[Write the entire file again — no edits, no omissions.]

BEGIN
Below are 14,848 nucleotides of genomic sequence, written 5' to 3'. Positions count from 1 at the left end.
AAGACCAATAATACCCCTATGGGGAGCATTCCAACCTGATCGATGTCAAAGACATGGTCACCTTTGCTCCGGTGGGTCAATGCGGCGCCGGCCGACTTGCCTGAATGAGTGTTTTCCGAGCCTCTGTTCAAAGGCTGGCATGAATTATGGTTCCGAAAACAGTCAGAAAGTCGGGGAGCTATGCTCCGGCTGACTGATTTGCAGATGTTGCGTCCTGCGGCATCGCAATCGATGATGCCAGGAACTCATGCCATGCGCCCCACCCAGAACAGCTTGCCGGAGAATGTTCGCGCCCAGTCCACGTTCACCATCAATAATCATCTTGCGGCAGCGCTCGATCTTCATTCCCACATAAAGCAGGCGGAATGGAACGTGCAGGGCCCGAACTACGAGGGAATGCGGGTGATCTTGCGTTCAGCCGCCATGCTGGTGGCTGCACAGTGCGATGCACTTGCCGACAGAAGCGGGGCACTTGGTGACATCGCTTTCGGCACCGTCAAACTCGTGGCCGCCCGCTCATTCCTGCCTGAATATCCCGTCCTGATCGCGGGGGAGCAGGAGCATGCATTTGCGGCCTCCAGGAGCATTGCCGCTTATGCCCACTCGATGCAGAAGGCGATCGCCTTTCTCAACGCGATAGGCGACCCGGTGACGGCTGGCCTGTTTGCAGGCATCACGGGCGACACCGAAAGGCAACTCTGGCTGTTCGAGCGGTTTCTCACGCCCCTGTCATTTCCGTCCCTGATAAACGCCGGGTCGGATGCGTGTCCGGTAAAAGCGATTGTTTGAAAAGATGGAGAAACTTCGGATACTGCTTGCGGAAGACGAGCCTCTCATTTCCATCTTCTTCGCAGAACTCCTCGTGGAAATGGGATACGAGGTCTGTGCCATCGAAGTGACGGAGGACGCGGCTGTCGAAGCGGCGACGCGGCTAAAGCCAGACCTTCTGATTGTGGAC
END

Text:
Below are 14,848 nucleotides of genomic sequence, written 5' to 3'. Positions count from 1 at the left end.
AAGACCAATAATACCCCTATGGGGAGCATTCCAACCTGATCGATGTCAAAGACATGGTCACCTTTGCTCCGGTGGGTCAATGCGGCGCCGGCCGACTTGCCTGAATGAGTGTTTTCCGAGCCTCTGTTCAAAGGCTGGCATGAATTATGGTTCCGAAAACAGTCAGAAAGTCGGGGAGCTATGCTCCGGCTGACTGATTTGCAGATGTTGCGTCCTGCGGCATCGCAATCGATGATGCCAGGAACTCATGCCATGCGCCCCACCCAGAACAGCTTGCCGGAGAATGTTCGCGCCCAGTCCACGTTCACCATCAATAATCATCTTGCGGCAGCGCTCGATCTTCATTCCCACATAAAGCAGGCGGAATGGAACGTGCAGGGCCCGAACTACGAGGGAATGCGGGTGATCTTGCGTTCAGCCGCCATGCTGGTGGCTGCACAGTGCGATGCACTTGCCGACAGAAGCGGGGCACTTGGTGACATCGCTTTCGGCACCGTCAAACTCGTGGCCGCCCGCTCATTCCTGCCTGAATATCCCGTCCTGATCGCGGGGGAGCAGGAGCATGCATTTGCGGCCTCCAGGAGCATTGCCGCTTATGCCCACTCGATGCAGAAGGCGATCGCCTTTCTCAACGCGATAGGCGACCCGGTGACGGCTGGCCTGTTTGCAGGCATCACGGGCGACACCGAAAGGCAACTCTGGCTGTTCGAGCGGTTTCTCACGCCCCTGTCATTTCCGTCCCTGATAAACGCCGGGTCGGATGCGTGTCCGGTAAAAGCGATTGTTTGAAAAGATGGAGAAACTTCGGATACTGCTTGCGGAAGACGAGCCTCTCATTTCCATCTTCTTCGCAGAACTCCTCGTGGAAATGGGATACGAGGTCTGTGCCATCGAAGTGACGGAGGACGCGGCTGTCGAAGCGGCGACGCGGCTAAAGCCAGACCTTCTGATTGTGGAC